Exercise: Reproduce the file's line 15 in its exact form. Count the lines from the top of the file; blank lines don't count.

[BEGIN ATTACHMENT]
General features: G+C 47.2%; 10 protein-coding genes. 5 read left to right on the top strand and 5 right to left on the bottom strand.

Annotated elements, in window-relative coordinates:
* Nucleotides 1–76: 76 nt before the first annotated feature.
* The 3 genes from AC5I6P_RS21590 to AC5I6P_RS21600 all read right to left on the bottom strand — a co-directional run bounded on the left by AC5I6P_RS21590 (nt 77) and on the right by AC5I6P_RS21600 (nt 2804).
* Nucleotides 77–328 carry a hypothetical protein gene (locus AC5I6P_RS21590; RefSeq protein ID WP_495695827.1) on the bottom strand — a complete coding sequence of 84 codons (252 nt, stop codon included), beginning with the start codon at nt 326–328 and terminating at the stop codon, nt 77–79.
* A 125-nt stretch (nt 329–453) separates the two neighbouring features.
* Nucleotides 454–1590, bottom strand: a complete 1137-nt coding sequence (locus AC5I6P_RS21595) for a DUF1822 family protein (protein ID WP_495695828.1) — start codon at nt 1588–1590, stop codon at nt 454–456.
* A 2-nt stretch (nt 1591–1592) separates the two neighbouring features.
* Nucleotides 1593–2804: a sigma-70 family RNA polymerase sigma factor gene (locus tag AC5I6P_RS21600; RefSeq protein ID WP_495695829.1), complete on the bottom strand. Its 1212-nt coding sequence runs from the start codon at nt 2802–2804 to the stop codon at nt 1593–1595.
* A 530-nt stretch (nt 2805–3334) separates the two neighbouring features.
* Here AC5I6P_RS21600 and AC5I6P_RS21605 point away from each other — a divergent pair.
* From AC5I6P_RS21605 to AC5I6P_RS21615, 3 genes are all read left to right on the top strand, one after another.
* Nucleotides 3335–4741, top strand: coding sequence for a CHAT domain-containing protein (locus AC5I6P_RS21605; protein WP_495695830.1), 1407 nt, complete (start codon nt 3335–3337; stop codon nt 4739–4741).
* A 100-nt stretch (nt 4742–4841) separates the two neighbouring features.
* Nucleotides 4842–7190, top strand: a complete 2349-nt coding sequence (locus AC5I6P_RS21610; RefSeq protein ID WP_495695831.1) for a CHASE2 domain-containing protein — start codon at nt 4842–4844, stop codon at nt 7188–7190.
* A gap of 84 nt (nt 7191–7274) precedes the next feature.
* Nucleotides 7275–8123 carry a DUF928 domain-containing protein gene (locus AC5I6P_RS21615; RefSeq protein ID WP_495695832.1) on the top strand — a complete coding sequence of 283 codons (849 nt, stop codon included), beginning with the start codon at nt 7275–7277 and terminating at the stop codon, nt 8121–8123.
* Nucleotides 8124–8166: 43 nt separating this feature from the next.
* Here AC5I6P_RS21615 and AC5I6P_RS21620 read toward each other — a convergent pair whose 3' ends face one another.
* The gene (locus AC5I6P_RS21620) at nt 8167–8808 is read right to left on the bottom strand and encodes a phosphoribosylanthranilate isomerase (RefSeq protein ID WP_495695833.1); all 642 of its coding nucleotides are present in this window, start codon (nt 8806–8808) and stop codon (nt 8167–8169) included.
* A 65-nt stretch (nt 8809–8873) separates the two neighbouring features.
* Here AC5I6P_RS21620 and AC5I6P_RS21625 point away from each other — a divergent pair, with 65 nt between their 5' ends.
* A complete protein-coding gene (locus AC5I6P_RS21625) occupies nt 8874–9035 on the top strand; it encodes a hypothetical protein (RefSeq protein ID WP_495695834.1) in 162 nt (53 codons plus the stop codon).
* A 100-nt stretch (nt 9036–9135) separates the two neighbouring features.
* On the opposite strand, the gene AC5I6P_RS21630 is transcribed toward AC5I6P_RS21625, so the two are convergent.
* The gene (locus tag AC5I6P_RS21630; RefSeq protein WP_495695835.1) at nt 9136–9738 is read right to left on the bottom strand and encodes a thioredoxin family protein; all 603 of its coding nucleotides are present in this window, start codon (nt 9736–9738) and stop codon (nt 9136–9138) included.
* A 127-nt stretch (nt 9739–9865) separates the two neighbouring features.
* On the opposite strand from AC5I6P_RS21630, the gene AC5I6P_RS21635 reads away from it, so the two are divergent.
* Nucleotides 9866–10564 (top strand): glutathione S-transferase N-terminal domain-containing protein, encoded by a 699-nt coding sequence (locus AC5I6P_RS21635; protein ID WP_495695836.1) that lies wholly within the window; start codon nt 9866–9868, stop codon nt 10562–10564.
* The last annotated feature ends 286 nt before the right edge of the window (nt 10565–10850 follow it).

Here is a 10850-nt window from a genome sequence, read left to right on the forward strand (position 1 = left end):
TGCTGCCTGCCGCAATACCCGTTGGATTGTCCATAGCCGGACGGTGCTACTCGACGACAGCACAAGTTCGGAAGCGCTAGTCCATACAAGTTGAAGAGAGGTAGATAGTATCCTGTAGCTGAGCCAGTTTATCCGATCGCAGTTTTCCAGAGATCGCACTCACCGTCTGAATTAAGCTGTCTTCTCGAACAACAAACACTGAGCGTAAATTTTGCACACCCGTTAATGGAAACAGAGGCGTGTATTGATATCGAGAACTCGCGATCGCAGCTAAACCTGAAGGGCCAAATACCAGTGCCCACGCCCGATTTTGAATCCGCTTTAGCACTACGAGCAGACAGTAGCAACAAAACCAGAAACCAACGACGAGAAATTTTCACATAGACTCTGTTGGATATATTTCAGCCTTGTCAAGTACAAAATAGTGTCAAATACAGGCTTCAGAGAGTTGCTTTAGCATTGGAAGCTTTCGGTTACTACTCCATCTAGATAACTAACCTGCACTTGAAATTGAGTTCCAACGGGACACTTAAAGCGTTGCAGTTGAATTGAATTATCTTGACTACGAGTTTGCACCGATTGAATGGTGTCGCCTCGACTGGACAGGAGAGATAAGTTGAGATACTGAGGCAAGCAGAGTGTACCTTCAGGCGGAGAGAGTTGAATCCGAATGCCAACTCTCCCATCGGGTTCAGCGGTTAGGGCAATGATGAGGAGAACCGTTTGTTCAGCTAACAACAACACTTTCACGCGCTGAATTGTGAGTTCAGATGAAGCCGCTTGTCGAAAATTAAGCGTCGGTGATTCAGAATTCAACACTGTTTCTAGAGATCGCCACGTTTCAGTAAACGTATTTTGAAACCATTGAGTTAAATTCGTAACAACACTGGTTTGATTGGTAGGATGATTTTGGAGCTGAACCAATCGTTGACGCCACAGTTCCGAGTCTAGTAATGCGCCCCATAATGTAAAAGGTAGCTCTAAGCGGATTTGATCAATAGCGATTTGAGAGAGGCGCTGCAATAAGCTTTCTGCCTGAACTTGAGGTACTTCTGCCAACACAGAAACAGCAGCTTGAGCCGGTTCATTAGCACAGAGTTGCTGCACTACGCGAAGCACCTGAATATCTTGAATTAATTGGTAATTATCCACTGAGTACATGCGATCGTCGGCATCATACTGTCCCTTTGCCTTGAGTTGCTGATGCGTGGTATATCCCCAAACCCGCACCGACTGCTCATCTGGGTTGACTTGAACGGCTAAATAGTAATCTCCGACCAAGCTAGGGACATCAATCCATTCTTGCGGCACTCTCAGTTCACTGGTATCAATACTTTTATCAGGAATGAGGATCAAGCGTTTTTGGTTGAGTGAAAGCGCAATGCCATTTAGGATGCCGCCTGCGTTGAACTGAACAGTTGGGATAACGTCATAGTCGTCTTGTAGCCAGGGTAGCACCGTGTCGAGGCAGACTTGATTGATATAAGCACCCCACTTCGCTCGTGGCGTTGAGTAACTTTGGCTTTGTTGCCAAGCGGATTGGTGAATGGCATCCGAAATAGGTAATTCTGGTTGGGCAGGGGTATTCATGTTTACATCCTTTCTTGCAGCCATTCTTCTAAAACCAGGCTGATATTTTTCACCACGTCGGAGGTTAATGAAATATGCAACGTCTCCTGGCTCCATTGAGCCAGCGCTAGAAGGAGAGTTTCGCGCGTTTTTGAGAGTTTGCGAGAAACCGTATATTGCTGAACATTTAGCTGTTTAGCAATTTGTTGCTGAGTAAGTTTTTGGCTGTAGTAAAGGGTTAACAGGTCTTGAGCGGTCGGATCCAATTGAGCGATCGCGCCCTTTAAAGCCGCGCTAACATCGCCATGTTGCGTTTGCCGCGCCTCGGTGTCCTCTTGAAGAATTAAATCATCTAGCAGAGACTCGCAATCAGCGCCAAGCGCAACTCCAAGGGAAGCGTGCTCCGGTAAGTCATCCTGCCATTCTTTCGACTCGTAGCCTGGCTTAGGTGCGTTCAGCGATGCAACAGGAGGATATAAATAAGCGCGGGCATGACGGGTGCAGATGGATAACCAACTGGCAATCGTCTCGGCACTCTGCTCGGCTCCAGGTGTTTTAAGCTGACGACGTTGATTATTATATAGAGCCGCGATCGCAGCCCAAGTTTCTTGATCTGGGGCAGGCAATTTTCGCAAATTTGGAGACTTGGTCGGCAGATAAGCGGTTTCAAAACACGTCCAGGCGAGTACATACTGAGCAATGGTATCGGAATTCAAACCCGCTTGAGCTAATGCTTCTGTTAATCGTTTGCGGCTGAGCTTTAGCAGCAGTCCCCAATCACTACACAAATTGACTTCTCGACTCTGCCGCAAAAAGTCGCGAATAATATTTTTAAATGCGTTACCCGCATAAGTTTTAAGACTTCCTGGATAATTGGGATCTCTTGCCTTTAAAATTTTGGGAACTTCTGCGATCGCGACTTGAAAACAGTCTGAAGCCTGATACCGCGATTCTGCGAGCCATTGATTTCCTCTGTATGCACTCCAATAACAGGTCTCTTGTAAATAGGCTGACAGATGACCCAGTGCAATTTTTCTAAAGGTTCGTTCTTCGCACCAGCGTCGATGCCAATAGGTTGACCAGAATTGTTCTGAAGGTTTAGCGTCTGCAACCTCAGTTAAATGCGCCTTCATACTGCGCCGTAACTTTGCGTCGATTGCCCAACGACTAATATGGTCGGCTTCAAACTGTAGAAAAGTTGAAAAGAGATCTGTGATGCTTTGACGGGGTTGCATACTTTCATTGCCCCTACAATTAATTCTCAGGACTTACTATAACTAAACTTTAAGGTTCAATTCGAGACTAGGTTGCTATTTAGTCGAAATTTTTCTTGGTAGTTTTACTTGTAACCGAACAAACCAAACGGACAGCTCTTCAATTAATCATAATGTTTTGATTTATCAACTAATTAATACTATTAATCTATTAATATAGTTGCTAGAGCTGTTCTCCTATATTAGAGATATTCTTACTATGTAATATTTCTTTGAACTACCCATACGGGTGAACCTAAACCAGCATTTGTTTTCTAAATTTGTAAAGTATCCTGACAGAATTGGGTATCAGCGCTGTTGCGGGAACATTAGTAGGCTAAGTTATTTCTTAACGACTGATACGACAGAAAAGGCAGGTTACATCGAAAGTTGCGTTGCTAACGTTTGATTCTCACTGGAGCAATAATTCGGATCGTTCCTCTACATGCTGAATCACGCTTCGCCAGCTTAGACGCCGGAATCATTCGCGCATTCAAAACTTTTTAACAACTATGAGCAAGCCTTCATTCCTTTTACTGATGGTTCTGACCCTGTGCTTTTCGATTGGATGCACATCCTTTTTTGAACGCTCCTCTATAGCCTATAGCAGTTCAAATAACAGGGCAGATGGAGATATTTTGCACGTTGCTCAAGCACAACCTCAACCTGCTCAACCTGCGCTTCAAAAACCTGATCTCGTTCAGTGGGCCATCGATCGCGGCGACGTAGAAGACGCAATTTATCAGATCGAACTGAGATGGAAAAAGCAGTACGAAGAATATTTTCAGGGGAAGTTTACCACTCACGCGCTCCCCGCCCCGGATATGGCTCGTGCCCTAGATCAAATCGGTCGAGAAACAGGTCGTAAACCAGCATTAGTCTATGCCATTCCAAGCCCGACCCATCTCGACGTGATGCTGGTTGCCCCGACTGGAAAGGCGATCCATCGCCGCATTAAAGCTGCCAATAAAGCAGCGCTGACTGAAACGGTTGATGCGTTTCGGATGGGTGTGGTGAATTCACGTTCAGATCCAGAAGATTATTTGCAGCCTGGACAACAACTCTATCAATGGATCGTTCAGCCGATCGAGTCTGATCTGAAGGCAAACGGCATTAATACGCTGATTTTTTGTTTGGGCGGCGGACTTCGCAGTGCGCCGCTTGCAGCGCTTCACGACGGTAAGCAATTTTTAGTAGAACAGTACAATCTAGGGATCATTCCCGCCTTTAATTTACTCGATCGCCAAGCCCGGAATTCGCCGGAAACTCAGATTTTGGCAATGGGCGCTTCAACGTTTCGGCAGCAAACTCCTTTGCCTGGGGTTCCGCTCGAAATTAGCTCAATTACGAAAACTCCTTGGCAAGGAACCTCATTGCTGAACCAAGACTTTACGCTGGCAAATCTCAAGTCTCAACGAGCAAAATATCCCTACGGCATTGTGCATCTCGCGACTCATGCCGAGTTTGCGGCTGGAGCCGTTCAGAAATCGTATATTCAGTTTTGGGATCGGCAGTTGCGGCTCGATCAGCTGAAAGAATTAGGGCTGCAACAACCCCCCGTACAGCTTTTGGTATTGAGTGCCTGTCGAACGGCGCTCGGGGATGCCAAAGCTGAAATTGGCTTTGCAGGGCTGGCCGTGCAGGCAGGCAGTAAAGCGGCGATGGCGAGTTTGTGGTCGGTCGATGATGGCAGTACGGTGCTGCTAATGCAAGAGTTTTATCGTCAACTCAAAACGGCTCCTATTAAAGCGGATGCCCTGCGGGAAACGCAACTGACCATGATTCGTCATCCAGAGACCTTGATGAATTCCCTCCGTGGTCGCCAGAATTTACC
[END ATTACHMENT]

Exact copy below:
* Nucleotides 4842–7190, top strand: a complete 2349-nt coding sequence (locus AC5I6P_RS21610; RefSeq protein ID WP_495695831.1) for a CHASE2 domain-containing protein — start codon at nt 4842–4844, stop codon at nt 7188–7190.